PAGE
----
- Mar 8, 2002
- Reaction score
That was what my takeaway was as well. It's been said before, but I think that it bears restating, that a lot of people, and men, in particular, have this subconscious association of handiwork -> quality -> longevity/durability, whereas the relationships between A, B, and C is not nearly as simple or linear.I may be reading him wrong, but my takeaway from his two posts (the other being his Hanes vs. Rick Owens comparison) is that, when you're buying high-end clothing, you're paying more for a look than notions of quality. I think when people start dropping a lot of money on clothes, they get overly hung up on ideas about quality and they want to know what's "best." But his posts are basically saying: you're paying for much more abstract ideas, such as aesthetic, provenance, sustainability, branding, etc.
To me, that's so much more level headed and sensible. It's less about whether a reader likes or dislikes a look, and more about getting them to think about clothes more in terms of aesthetics than engineering.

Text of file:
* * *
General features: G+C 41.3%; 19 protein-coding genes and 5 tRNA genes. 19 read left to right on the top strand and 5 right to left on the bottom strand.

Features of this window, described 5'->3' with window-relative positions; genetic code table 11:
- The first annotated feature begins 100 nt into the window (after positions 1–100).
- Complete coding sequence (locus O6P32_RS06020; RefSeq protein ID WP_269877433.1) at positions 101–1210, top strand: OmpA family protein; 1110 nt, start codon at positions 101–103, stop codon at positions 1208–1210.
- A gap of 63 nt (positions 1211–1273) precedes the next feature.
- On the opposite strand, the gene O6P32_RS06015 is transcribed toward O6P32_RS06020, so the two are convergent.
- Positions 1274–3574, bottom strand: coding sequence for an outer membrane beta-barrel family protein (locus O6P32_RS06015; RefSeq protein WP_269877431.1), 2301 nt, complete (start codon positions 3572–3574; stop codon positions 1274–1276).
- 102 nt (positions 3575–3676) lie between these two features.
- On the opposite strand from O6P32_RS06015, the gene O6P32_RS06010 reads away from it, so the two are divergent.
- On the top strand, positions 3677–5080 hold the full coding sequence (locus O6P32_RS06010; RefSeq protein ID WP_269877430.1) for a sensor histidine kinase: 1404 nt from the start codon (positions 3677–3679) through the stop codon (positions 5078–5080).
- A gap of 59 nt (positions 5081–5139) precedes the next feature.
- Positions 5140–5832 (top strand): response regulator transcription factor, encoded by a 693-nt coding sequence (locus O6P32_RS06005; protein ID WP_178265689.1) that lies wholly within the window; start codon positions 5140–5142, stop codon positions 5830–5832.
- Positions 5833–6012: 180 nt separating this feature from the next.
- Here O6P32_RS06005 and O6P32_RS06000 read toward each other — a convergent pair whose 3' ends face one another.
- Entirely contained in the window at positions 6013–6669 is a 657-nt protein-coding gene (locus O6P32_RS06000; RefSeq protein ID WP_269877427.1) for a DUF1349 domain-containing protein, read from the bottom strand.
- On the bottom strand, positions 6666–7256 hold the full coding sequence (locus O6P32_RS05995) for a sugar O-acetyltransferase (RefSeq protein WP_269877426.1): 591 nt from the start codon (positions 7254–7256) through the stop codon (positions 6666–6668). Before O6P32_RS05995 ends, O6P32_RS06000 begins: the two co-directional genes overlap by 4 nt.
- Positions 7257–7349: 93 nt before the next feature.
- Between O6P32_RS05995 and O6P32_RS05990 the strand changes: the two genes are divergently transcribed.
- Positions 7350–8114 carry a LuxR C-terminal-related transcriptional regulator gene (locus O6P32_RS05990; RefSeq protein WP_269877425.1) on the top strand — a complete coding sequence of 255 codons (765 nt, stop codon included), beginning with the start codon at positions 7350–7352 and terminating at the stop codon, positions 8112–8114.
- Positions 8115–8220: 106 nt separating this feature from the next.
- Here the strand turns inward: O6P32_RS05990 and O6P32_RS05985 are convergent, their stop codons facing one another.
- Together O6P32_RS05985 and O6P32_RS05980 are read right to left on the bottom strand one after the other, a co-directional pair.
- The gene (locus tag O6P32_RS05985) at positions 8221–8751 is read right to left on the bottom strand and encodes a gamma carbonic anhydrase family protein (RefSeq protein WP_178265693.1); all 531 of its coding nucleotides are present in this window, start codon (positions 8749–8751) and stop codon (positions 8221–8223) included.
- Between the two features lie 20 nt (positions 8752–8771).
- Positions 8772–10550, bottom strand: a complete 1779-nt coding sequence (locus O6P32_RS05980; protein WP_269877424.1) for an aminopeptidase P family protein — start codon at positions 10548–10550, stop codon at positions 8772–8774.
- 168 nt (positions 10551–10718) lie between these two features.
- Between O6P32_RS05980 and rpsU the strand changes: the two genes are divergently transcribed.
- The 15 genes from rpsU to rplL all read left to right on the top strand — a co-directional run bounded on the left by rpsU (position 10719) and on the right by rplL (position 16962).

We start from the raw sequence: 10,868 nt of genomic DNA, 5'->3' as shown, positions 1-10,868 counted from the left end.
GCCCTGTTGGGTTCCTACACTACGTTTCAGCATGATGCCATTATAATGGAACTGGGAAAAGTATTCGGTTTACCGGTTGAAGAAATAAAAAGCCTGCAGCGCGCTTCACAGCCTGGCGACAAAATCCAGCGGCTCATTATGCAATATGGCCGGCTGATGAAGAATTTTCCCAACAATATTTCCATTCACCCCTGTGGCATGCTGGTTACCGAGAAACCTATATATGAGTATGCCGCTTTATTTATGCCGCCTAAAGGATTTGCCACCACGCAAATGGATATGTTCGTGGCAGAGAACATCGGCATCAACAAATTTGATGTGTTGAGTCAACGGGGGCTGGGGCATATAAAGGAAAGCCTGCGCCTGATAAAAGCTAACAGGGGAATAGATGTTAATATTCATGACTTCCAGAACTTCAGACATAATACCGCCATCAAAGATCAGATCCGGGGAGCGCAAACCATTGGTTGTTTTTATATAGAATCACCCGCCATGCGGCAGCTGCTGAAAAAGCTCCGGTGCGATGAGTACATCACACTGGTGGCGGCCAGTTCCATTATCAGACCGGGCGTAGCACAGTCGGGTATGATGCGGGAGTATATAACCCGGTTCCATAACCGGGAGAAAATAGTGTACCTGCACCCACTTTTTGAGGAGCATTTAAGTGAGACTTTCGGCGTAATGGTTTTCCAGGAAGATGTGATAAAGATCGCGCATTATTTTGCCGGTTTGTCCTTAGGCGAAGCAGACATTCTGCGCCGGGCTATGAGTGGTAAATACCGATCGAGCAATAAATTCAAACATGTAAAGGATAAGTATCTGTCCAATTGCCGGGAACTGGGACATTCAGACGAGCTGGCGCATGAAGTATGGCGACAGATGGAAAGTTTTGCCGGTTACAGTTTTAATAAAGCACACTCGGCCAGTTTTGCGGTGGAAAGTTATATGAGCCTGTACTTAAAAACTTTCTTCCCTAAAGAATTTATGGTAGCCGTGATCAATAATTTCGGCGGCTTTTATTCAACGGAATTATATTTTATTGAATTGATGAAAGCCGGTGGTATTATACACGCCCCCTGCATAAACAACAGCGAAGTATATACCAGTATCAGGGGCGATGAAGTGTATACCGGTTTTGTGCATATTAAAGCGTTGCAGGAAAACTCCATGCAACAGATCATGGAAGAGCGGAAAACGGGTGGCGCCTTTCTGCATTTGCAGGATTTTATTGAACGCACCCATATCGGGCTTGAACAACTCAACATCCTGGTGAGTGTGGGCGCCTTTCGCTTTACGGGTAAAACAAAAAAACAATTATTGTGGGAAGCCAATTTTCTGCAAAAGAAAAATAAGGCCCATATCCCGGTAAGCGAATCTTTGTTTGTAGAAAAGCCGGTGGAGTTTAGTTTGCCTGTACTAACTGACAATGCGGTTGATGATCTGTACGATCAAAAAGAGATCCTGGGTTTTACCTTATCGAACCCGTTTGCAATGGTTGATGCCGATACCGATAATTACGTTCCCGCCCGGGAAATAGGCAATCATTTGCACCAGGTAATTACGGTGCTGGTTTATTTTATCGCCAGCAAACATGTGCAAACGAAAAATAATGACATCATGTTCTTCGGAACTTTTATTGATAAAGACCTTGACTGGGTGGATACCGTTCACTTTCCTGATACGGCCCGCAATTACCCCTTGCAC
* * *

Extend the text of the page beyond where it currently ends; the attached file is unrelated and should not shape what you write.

My point was not so much about that, but on a tangent, that I think that the problem with comparing an entire outfit that is not fairly generic with one that is, that you unfairly disadvantage the more conceptual outfit, since it ties you to a very specific notion of how those particular garments ought to be styled.
Re. "Quality" and construction. I think that clothes ought to be adequately made. Sometimes the construction is part of the aesthetic, whether it be a leather jacket that is advertised to be bombproof, with ridiculously heavy leather stitched together with ridiculously high gauge thread, or a 100Hands shirt that has really nice, but uncompletely unncessary, fine handiwork, or leather belt with a buckle hammered out of ingot silver (basically, a few Southwestern artists and a handful of "artisanal" mostly Italian designers) and stitching a la mode of a 7 year old.
However, it seems that unless intentional decay and destruction is part of the concept, that the item ought to have a minimum acceptable level of construction quality. I've seen some pretty egregious examples where an "artisan", often self-taught, has simply used a thread that was too heavy for the material, causing the material to fail, or a garment shredding because there was inadequate clearance from the hem, and other things that would be difficult to attribute to an aesthetical consideration.